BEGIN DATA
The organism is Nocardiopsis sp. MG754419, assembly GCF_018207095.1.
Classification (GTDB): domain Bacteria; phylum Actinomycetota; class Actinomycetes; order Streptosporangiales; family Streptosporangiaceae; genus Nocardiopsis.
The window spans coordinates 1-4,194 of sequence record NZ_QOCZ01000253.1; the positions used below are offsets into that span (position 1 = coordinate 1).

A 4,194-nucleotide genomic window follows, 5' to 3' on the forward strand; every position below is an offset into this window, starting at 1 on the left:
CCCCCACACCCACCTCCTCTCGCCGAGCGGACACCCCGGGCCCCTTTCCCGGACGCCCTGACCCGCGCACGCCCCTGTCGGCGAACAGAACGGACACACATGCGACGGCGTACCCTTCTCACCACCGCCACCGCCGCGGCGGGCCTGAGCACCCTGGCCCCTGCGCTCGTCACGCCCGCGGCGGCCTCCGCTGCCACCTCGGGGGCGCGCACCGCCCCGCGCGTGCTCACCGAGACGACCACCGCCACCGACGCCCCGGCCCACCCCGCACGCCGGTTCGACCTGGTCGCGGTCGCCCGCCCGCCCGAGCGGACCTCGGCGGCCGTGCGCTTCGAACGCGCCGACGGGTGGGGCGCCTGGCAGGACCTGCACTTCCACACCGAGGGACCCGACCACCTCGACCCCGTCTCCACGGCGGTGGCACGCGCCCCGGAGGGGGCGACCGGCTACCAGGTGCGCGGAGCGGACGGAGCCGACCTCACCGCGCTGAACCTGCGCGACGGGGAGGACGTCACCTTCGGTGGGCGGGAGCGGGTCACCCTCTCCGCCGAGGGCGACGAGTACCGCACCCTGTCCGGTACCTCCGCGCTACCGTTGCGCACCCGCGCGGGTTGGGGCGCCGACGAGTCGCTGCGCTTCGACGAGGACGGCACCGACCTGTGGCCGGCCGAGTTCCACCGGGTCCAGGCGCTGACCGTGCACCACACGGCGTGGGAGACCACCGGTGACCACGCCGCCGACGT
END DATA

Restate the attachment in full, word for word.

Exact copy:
The organism is Nocardiopsis sp. MG754419, assembly GCF_018207095.1.
Classification (GTDB): domain Bacteria; phylum Actinomycetota; class Actinomycetes; order Streptosporangiales; family Streptosporangiaceae; genus Nocardiopsis.
The window spans coordinates 1-4,194 of sequence record NZ_QOCZ01000253.1; the positions used below are offsets into that span (position 1 = coordinate 1).

A 4,194-nucleotide genomic window follows, 5' to 3' on the forward strand; every position below is an offset into this window, starting at 1 on the left:
CCCCCACACCCACCTCCTCTCGCCGAGCGGACACCCCGGGCCCCTTTCCCGGACGCCCTGACCCGCGCACGCCCCTGTCGGCGAACAGAACGGACACACATGCGACGGCGTACCCTTCTCACCACCGCCACCGCCGCGGCGGGCCTGAGCACCCTGGCCCCTGCGCTCGTCACGCCCGCGGCGGCCTCCGCTGCCACCTCGGGGGCGCGCACCGCCCCGCGCGTGCTCACCGAGACGACCACCGCCACCGACGCCCCGGCCCACCCCGCACGCCGGTTCGACCTGGTCGCGGTCGCCCGCCCGCCCGAGCGGACCTCGGCGGCCGTGCGCTTCGAACGCGCCGACGGGTGGGGCGCCTGGCAGGACCTGCACTTCCACACCGAGGGACCCGACCACCTCGACCCCGTCTCCACGGCGGTGGCACGCGCCCCGGAGGGGGCGACCGGCTACCAGGTGCGCGGAGCGGACGGAGCCGACCTCACCGCGCTGAACCTGCGCGACGGGGAGGACGTCACCTTCGGTGGGCGGGAGCGGGTCACCCTCTCCGCCGAGGGCGACGAGTACCGCACCCTGTCCGGTACCTCCGCGCTACCGTTGCGCACCCGCGCGGGTTGGGGCGCCGACGAGTCGCTGCGCTTCGACGAGGACGGCACCGACCTGTGGCCGGCCGAGTTCCACCGGGTCCAGGCGCTGACCGTGCACCACACGGCGTGGGAGACCACCGGTGACCACGCCGCCGACGT